After the deburring process, the burrs on the sheet metal part have been removed, but the edges remain sharp (Figure 1).
If the customer’s drawing specifies a radius requirement for the sheet metal edge, the machining company must provide the necessary edge rounding.
Reasons for Edge Rounding
Improved coating adhesion after edge rounding
During spray processing, whether using liquid or powder paint, paint tends to run off the edges of the sheet metal. The paint may slide off sharp edges or burrs during curing, preventing a complete sealing layer.
The unprotected edge of the sheet metal is then exposed to air and external elements.
Thus, sheet metal parts that require painting should not have sharp edges, especially if the material is prone to corrosion.
Necessity of Edge Rounding for Galvanized Parts
In the zinc plating process, there’s no issue of paint running off the edges. Even at sharp corners and edges, the coating will automatically attain a thickness at least equal to the surface coating.
However, there’s still a need for edge rounding in galvanized parts. The reason being that the zinc layer near the edge is more sensitive to mechanical loads or impacts than smoother surfaces.
Therefore, individual galvanized components, even if they pass inspection after galvanizing or arrive undamaged at the construction site, might soon exhibit edge defects.
Microscopic images reveal that, based on the steel composition, the zinc layer structure on sharp edges shows clear signs of being affected. Sheet metal parts of the same material, even with minimal edge rounding, display a more uniform coating structure.
For instance, the DN EN1090 standard requires that the edges of steel structural sheet metal parts be rounded to a radius of at least 2m, ensuring the anti-corrosion effectiveness of the sheet metal.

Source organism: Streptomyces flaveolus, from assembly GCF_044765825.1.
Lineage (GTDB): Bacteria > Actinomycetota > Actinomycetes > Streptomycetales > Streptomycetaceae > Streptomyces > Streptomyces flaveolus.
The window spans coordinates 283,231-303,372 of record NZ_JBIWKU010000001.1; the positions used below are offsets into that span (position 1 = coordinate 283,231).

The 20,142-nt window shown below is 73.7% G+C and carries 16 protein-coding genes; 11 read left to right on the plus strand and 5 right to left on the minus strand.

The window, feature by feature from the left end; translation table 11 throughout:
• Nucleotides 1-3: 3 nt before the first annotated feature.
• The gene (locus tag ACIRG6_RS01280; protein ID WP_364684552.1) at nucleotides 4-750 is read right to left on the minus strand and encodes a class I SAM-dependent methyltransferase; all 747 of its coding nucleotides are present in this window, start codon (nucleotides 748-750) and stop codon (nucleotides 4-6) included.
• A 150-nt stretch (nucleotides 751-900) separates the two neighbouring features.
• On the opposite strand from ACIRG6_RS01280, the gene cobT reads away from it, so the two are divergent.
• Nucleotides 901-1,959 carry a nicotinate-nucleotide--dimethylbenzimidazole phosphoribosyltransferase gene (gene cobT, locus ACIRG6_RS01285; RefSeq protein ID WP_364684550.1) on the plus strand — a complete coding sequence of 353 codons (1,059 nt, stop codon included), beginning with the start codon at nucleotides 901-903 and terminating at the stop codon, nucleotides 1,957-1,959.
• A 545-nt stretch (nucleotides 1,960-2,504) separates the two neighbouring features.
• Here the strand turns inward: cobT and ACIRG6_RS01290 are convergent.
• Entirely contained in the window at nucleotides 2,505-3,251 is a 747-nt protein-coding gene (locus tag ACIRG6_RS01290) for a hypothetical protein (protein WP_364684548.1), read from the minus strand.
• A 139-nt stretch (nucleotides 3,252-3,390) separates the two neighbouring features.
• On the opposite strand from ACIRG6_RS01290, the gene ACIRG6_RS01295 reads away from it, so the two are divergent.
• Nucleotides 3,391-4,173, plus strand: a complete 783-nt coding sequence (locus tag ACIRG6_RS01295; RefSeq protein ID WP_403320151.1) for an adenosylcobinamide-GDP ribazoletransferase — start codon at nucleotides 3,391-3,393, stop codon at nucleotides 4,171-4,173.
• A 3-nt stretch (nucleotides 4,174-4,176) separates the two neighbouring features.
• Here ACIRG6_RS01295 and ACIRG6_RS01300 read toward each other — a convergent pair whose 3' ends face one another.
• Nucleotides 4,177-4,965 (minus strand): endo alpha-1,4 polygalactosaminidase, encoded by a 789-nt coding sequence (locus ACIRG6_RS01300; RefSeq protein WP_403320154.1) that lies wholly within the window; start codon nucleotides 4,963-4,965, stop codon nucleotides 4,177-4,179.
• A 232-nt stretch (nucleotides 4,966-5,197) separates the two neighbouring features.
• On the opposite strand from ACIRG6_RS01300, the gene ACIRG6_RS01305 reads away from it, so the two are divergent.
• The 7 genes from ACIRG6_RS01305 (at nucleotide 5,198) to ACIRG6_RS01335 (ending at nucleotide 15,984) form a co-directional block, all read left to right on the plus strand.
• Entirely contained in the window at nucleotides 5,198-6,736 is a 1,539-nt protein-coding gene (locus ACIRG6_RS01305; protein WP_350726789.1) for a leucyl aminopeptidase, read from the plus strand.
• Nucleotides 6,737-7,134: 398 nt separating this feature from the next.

Edge Rounding Prevents Equipment Downtime
Some sheet metal processing companies often overlook rounding the edges of internal components, leading to frequent equipment failures.
This is because, during equipment operation, pneumatic or hydraulic hoses, as well as cables, move back and forth. If these hoses or cables move along sharp metal edges during continuous operation, they will inevitably get damaged.
Rounding the edges of sheet metal is the most direct and effective way to eliminate this risk.
Edge Rounding Prevents Workplace Injuries
Sharp edges on sheet metal are as dangerous as a razor blade and can easily cause personal injury. Every company wants to avoid such injuries, making edge rounding an essential process.
Similarly, when handling parts or tasks that require protective gloves, these gloves shouldn’t be cut by sharp sheet metal edges. Therefore, edge rounding of the sheet metal is indispensable.
Edge Rounding for Safety at Work
Beyond customer requirements, the employees of the machining company also benefit from the edge rounding process.
Just like users, they might get cut by sharp sheet metal edges. Protective gloves offer some protection, but they wear out over time.
Hence, edge trimming and rounding ensure better safety during operations.
Wrap It Up
In summary, edge rounding is one of the many tasks undertaken by the deburring machine.
Sheet metal parts that have only undergone deburring still have sharp edges, which can pose risks in subsequent processing.
You can choose to equip the deburring machine with a special edge rounding tool as a secondary process after deburring.
This not only rounds the edges but also removes secondary burrs that may have formed after the initial deburring process.
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